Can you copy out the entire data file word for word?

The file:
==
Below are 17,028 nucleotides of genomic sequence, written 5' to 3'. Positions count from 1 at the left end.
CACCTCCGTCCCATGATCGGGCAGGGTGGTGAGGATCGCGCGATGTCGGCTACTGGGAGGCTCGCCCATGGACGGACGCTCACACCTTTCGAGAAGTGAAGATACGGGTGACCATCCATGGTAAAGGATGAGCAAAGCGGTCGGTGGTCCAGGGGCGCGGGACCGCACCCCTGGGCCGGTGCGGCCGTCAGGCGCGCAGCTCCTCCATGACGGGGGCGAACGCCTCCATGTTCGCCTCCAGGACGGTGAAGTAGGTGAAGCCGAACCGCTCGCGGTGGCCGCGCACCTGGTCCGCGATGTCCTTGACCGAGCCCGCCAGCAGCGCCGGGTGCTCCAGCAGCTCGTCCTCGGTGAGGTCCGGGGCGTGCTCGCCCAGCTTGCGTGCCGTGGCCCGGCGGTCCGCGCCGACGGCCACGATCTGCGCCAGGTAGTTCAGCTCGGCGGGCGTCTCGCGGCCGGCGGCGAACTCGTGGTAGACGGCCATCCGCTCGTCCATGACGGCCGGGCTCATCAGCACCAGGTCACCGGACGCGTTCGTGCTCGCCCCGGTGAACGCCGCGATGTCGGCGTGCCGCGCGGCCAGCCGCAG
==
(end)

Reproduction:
Below are 17,028 nucleotides of genomic sequence, written 5' to 3'. Positions count from 1 at the left end.
CACCTCCGTCCCATGATCGGGCAGGGTGGTGAGGATCGCGCGATGTCGGCTACTGGGAGGCTCGCCCATGGACGGACGCTCACACCTTTCGAGAAGTGAAGATACGGGTGACCATCCATGGTAAAGGATGAGCAAAGCGGTCGGTGGTCCAGGGGCGCGGGACCGCACCCCTGGGCCGGTGCGGCCGTCAGGCGCGCAGCTCCTCCATGACGGGGGCGAACGCCTCCATGTTCGCCTCCAGGACGGTGAAGTAGGTGAAGCCGAACCGCTCGCGGTGGCCGCGCACCTGGTCCGCGATGTCCTTGACCGAGCCCGCCAGCAGCGCCGGGTGCTCCAGCAGCTCGTCCTCGGTGAGGTCCGGGGCGTGCTCGCCCAGCTTGCGTGCCGTGGCCCGGCGGTCCGCGCCGACGGCCACGATCTGCGCCAGGTAGTTCAGCTCGGCGGGCGTCTCGCGGCCGGCGGCGAACTCGTGGTAGACGGCCATCCGCTCGTCCATGACGGCCGGGCTCATCAGCACCAGGTCACCGGACGCGTTCGTGCTCGCCCCGGTGAACGCCGCGATGTCGGCGTGCCGCGCGGCCAGCCGCAG